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Latitude: 55.9234 / 55°55'24"N
Longitude: -4.313 / 4°18'46"W
OS Eastings: 255563
OS Northings: 672451
OS Grid: NS555724
Mapcode National: GBR 0X.ZWK2
Mapcode Global: WH3NV.QCCX
Plus Code: 9C7QWMFP+9Q
Entry Name: Boundary Wall, New Kilpatrick Cemetery, Boclair Road
Listing Name: Boclair Road, New Kilpatrick Cemetery, Including Gatepiers, Gates, Boundary Wall and Pathways
Listing Date: 23 March 2006
Source: Historic Scotland
Source ID: 398174
Historic Scotland Designation Reference: LB50221
Building Class: Cultural
County: East Dunbartonshire
Electoral Ward: Bearsden North
Traditional County: Dunbartonshire
Opened 1903. Pentagonal-plan cemetery and office to SW. Pathways laid out to form outline of Roman Centurion's helmet. Douglas of Mains Mausoleum to centre of cemetery. Two exposed areas of Antonine Wall stone base (SCHEDULED ANCIENT MONUMENT) within cemetery grounds.
GATE PIERS, GATES AND BOUNDARY WALL: massive, square-plan ashlar gatepiers. Tall, heavily scored and tooled ashlar shafts with raised base course and strip quoins; classical moulded string course to head; shallowly ogee-curved capital with banded string course. Projecting, rectangular, pagoda-shaped caps with large ball finials. Art Nouveau wrought-iron and cast-iron gates; central, stylised thistle emblem to plain railings; tall outer railings. Wrought-iron, barred pedestrian gate to left of gateway; curved walls link to low, ashlar boundary wall, set forward from gateway (formerly with iron railings, now with hedges to rear).
DOUGLAS OF MAINS MAUSOLEUM: 1906. Rectangular-plan, raised, open burial plot; low outer boundary walls of coursed, stugged red sandstone; advanced base course, splayed at top; plain, thin rectangular copes; raised entrance to S side; plain rectangular buttresses to centre of E and W walls. Flat, raised inner burial area; loose pebble covering; commemorative plaque to N wall with Douglas of Mains crest and raised lettering.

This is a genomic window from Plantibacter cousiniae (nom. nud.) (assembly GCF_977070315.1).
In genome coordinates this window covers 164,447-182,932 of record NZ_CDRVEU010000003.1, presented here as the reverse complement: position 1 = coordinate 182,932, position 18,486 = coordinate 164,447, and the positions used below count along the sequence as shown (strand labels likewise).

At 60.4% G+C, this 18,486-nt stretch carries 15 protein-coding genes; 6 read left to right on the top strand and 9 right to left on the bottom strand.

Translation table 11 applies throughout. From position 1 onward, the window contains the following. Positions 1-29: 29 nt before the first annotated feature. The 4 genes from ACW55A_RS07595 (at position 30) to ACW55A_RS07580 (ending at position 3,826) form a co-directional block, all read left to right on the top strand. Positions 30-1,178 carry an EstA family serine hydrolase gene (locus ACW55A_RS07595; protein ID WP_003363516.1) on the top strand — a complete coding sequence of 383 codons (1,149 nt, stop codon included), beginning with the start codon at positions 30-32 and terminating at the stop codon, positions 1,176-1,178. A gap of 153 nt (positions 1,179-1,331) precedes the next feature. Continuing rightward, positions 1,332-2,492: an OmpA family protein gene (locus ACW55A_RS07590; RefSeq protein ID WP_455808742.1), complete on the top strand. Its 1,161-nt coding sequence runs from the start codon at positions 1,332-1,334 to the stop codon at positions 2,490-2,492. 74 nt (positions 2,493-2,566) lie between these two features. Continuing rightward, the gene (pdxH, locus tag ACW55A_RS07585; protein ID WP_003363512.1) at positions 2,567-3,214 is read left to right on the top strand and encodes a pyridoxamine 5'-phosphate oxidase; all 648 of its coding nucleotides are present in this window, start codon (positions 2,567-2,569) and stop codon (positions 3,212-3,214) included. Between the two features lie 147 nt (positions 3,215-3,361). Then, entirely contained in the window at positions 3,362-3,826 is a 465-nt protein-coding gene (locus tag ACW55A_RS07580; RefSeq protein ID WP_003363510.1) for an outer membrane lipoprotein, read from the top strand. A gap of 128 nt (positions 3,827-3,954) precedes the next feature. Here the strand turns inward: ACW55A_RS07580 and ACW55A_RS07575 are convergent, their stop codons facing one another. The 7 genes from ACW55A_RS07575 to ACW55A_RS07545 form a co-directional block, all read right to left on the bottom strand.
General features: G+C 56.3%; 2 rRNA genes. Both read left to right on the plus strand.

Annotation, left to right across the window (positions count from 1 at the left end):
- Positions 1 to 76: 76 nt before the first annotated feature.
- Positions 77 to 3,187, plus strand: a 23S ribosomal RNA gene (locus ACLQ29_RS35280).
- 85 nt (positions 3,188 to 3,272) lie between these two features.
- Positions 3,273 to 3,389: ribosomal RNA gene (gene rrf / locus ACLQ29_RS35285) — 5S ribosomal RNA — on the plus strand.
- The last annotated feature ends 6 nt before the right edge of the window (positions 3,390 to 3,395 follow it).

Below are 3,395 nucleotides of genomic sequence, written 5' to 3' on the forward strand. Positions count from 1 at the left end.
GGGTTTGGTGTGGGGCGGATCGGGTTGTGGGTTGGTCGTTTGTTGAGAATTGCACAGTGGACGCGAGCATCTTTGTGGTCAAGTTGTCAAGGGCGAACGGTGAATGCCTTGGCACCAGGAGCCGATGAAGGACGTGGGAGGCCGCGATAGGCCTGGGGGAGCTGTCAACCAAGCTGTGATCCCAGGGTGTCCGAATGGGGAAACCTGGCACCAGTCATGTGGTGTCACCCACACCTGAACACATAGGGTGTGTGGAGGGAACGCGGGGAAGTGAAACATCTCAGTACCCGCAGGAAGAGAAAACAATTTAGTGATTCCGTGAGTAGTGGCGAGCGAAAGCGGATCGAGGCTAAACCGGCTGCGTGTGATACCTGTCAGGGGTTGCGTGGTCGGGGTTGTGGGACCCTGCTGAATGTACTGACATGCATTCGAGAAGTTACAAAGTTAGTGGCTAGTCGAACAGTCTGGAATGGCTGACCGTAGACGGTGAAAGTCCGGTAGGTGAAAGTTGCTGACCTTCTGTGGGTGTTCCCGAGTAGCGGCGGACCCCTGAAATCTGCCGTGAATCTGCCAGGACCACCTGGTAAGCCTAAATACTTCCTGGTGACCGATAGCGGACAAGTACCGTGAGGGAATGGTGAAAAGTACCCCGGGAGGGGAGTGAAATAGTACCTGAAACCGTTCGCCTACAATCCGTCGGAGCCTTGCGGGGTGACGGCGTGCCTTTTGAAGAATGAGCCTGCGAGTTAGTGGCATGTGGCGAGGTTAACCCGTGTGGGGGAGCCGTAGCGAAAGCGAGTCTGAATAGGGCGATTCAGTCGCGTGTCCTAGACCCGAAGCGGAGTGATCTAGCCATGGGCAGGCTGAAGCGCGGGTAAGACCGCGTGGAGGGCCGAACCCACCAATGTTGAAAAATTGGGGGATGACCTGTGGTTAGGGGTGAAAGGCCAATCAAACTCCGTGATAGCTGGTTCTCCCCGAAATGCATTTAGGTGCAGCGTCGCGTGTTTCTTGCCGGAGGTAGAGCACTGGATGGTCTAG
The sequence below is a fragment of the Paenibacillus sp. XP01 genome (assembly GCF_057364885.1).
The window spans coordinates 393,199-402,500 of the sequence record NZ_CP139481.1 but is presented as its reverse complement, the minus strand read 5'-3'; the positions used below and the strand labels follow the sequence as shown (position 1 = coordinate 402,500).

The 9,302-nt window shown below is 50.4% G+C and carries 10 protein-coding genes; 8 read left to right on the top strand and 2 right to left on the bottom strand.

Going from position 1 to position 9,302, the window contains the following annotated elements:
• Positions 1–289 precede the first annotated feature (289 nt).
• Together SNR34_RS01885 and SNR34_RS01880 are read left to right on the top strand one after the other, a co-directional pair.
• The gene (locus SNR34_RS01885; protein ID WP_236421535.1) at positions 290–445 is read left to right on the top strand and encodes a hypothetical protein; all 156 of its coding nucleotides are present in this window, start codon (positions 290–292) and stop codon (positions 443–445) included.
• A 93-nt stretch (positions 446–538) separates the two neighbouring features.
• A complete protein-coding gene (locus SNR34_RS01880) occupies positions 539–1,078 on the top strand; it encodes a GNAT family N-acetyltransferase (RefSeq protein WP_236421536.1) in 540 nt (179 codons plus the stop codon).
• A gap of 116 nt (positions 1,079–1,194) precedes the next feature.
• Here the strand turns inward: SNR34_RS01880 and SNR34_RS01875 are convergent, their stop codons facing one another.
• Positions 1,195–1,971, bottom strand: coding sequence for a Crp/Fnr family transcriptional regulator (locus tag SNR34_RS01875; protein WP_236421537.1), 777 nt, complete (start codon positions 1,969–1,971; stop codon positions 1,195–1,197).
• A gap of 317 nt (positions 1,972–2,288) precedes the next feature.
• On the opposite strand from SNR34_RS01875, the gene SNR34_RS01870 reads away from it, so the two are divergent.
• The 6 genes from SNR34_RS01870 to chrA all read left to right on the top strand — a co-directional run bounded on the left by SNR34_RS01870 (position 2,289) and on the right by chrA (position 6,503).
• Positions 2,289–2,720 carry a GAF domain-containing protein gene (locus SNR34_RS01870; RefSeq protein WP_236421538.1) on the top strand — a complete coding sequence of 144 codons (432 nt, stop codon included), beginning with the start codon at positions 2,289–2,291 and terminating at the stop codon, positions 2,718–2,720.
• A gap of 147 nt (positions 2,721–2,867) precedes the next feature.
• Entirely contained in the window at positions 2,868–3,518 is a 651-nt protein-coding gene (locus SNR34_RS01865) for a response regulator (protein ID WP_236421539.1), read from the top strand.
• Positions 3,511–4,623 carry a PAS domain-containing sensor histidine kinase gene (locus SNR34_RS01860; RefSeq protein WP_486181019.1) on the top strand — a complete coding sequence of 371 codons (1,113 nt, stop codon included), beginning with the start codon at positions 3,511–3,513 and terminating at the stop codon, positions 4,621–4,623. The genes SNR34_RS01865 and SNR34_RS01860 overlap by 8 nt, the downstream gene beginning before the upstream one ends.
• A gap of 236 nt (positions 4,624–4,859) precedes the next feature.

GRAVESTONES AND MEMORIALS: elaborately carved Celtic Cross (1927) in central area of cemetery, also in memory of Douglas of Mains family member, Douglas Campbell; foliated shaft and cross with medieval knight carving to head of shaft and heraldic shield to bottom; three stage base with flanking stones to either side. To N, large granite headstone (1940) dedicated to Eliza Templeton Hammond Couper and William Ramsay Law. Low, tapered granite base; circular carving to upper centre of gravestone; decorative bronze relief of 2 trumpeters. Also to N, a tripartite granite gravestone (1926), to Robina Hutton, Alexander Monteath McLundie and family. Round mosaic to upper centre of stone, depicting bird in sunlight, inscribed, FREEDOM AND LIGHT. Larger, rectangular mosaic to rear, portraying woman looking to heavens.
New Kilpatrick Cemetery was opened in 1903, following a competition to design the new cemetery layout. The winning design showed pathways laid out to form in plan the outline of a Roman centurions helmet, in recognition of the fact that a particularly well preserved section of the Antonine Wall (SCHEDULED ANCIENT MONUMENT) crosses the centre of the cemetery. Two areas of the wall have been excavated to their stone base course and remain exposed. The cemetery paths were gradually laid out as the cemetery was filled, appearing complete for the first time on the Ordnance Survey map revised between 1936-1938. There is no trace of the cemetery or lodge on the 2nd edition map from the 1890s, showing only open fields at this time. The cemetery is bordered to the left by the Old Bearden Conservation Area, but excludes any of the cemetery grounds. Another, earlier, Mausoleum of the Douglas of Mains family is found in the churchyard of New Kilpatrick Parish Church. The mausoleum in New Kilpatrick cemetery was installed in 1906, in what was eventually to be the centre of the cemetery and the Ordnance Survey map of 1914 shows the mausoleum to be at the very rear of the half developed cemetery.
New Kilpatrick Cemetery lies within the amenity zone for the Antonine Wall recommended in D N Skinner The Countryside of the Antonine Wall (1973), and which will form the basis of the buffer zone, yet to be defined, for the proposed Antonine Wall World Heritage Site.
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